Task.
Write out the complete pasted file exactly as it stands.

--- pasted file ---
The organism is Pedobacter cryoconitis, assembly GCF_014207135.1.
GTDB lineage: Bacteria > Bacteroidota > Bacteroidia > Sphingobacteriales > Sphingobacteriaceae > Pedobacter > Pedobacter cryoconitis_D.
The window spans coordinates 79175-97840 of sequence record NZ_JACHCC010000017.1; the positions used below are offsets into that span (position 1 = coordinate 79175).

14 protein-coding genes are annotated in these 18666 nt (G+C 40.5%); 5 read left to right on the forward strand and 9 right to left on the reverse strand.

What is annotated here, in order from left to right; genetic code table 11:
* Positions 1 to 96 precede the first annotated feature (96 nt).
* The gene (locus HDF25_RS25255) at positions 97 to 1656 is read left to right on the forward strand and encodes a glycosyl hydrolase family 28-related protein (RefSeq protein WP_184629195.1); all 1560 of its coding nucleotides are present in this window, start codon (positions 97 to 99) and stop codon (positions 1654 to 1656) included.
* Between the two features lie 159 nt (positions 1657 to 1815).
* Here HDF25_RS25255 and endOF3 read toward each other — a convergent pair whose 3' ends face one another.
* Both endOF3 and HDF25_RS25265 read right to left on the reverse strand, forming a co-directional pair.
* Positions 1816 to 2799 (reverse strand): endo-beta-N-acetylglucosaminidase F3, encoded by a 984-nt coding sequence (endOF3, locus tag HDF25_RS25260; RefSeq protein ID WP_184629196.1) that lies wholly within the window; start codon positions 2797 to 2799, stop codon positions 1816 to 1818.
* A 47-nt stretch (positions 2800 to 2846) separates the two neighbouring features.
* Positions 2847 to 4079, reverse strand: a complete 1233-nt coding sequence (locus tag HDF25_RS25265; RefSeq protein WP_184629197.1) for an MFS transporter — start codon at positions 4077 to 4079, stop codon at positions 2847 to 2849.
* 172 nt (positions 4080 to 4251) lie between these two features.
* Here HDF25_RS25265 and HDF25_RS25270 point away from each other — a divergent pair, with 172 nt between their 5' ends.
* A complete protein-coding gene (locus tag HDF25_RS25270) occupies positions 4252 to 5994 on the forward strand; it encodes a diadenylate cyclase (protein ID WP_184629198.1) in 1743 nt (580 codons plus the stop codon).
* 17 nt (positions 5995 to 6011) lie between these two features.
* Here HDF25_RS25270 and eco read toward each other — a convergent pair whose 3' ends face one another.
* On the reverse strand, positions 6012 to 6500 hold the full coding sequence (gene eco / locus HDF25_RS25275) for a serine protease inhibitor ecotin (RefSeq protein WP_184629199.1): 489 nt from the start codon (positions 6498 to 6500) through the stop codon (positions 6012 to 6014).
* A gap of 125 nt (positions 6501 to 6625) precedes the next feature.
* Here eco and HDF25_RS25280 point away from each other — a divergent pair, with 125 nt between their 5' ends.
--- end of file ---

The organism is Pedobacter cryoconitis, assembly GCF_014207135.1.
GTDB lineage: Bacteria > Bacteroidota > Bacteroidia > Sphingobacteriales > Sphingobacteriaceae > Pedobacter > Pedobacter cryoconitis_D.
The window spans coordinates 79175-97840 of sequence record NZ_JACHCC010000017.1; the positions used below are offsets into that span (position 1 = coordinate 79175).

14 protein-coding genes are annotated in these 18666 nt (G+C 40.5%); 5 read left to right on the forward strand and 9 right to left on the reverse strand.

What is annotated here, in order from left to right; genetic code table 11:
* Positions 1 to 96 precede the first annotated feature (96 nt).
* The gene (locus HDF25_RS25255) at positions 97 to 1656 is read left to right on the forward strand and encodes a glycosyl hydrolase family 28-related protein (RefSeq protein WP_184629195.1); all 1560 of its coding nucleotides are present in this window, start codon (positions 97 to 99) and stop codon (positions 1654 to 1656) included.
* Between the two features lie 159 nt (positions 1657 to 1815).
* Here HDF25_RS25255 and endOF3 read toward each other — a convergent pair whose 3' ends face one another.
* Both endOF3 and HDF25_RS25265 read right to left on the reverse strand, forming a co-directional pair.
* Positions 1816 to 2799 (reverse strand): endo-beta-N-acetylglucosaminidase F3, encoded by a 984-nt coding sequence (endOF3, locus tag HDF25_RS25260; RefSeq protein ID WP_184629196.1) that lies wholly within the window; start codon positions 2797 to 2799, stop codon positions 1816 to 1818.
* A 47-nt stretch (positions 2800 to 2846) separates the two neighbouring features.
* Positions 2847 to 4079, reverse strand: a complete 1233-nt coding sequence (locus tag HDF25_RS25265; RefSeq protein WP_184629197.1) for an MFS transporter — start codon at positions 4077 to 4079, stop codon at positions 2847 to 2849.
* 172 nt (positions 4080 to 4251) lie between these two features.
* Here HDF25_RS25265 and HDF25_RS25270 point away from each other — a divergent pair, with 172 nt between their 5' ends.
* A complete protein-coding gene (locus tag HDF25_RS25270) occupies positions 4252 to 5994 on the forward strand; it encodes a diadenylate cyclase (protein ID WP_184629198.1) in 1743 nt (580 codons plus the stop codon).
* 17 nt (positions 5995 to 6011) lie between these two features.
* Here HDF25_RS25270 and eco read toward each other — a convergent pair whose 3' ends face one another.
* On the reverse strand, positions 6012 to 6500 hold the full coding sequence (gene eco / locus HDF25_RS25275) for a serine protease inhibitor ecotin (RefSeq protein WP_184629199.1): 489 nt from the start codon (positions 6498 to 6500) through the stop codon (positions 6012 to 6014).
* A gap of 125 nt (positions 6501 to 6625) precedes the next feature.
* Here eco and HDF25_RS25280 point away from each other — a divergent pair, with 125 nt between their 5' ends.